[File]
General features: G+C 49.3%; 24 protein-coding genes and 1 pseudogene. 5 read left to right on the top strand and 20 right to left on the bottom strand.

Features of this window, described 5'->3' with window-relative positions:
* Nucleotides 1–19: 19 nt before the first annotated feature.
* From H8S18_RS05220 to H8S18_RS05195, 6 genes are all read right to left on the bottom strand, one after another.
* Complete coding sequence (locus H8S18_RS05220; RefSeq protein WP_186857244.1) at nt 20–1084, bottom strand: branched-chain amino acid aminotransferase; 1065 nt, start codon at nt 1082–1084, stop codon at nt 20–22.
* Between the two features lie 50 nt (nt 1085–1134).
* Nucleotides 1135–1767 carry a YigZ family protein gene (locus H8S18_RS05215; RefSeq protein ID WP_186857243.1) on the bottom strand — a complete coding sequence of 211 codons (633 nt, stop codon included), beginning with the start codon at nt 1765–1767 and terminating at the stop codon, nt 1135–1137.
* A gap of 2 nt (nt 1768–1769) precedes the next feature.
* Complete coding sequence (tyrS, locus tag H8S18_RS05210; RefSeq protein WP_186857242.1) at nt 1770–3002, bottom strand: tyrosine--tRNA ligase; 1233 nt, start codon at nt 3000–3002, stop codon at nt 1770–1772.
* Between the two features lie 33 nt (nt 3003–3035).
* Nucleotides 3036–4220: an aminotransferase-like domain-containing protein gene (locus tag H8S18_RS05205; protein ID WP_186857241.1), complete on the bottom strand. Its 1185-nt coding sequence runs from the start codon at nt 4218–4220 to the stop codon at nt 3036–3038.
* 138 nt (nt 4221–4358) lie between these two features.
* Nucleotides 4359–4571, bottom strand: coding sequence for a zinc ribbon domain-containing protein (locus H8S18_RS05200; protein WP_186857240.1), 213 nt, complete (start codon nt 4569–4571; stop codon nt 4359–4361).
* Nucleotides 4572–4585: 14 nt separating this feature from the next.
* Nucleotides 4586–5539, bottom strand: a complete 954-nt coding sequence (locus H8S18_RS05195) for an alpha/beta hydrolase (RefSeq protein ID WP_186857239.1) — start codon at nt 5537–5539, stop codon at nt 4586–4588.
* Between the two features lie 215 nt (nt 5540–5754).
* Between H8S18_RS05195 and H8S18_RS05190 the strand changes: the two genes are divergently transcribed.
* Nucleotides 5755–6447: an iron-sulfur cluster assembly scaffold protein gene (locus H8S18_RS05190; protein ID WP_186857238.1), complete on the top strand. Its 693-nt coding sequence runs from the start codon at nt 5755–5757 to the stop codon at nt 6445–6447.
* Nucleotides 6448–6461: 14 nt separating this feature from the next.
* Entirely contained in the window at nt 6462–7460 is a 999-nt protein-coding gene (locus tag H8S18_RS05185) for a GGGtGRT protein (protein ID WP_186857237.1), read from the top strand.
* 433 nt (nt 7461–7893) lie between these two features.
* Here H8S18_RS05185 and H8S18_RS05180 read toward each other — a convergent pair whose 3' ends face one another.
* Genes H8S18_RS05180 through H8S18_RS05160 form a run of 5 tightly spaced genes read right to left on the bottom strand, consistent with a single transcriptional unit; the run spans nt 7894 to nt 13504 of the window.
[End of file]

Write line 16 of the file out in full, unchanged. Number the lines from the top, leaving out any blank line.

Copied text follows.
* Between the two features lie 215 nt (nt 5540–5754).